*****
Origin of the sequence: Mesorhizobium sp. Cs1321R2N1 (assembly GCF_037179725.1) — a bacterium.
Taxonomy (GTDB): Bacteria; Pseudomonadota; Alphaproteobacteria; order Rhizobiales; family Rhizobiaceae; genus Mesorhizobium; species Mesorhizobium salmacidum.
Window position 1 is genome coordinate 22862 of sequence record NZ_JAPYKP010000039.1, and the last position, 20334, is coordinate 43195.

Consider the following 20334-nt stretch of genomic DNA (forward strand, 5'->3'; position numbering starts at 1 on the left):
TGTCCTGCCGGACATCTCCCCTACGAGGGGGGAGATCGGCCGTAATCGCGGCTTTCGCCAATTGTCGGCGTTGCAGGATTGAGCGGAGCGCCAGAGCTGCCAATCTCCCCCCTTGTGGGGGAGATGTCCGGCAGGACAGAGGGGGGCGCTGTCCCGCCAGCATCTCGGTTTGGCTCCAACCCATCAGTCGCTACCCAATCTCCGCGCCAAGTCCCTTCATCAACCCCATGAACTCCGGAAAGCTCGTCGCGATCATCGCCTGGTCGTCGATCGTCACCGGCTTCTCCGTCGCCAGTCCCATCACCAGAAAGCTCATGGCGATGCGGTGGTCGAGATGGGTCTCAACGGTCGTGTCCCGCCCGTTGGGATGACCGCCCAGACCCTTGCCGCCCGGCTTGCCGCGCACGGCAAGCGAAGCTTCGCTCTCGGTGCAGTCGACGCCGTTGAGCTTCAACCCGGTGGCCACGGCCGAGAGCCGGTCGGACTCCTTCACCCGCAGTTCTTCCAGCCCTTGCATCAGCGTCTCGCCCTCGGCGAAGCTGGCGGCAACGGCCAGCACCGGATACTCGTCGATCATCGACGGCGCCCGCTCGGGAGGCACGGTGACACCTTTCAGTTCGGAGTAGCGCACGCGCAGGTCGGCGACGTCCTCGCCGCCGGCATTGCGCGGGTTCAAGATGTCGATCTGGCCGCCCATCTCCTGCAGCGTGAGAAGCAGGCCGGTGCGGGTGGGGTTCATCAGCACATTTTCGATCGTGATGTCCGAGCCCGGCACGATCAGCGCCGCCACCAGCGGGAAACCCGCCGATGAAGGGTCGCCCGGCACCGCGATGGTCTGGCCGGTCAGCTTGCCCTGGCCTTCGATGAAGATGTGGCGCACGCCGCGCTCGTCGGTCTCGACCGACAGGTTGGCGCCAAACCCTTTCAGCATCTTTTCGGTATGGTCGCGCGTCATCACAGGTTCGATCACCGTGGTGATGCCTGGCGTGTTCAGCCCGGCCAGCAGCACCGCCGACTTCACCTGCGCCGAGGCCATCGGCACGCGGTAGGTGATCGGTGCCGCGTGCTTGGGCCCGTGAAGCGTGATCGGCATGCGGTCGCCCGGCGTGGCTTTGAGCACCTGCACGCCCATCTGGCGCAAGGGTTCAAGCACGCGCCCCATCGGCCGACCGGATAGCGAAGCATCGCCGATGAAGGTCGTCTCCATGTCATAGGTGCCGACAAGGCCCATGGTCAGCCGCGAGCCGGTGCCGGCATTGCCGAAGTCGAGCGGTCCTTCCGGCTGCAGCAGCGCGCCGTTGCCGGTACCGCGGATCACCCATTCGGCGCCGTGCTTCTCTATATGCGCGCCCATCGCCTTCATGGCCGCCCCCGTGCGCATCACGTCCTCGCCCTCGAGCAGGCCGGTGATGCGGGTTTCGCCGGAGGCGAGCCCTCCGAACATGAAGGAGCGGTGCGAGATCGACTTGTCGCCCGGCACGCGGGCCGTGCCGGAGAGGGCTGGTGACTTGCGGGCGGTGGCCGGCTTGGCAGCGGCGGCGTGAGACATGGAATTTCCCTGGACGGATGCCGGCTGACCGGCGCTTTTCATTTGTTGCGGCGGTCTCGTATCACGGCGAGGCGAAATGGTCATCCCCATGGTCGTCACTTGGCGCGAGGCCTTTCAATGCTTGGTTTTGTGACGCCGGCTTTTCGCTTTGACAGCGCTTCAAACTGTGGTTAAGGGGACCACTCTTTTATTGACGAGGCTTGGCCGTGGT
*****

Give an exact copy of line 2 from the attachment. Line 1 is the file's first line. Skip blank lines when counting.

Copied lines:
Taxonomy (GTDB): Bacteria; Pseudomonadota; Alphaproteobacteria; order Rhizobiales; family Rhizobiaceae; genus Mesorhizobium; species Mesorhizobium salmacidum.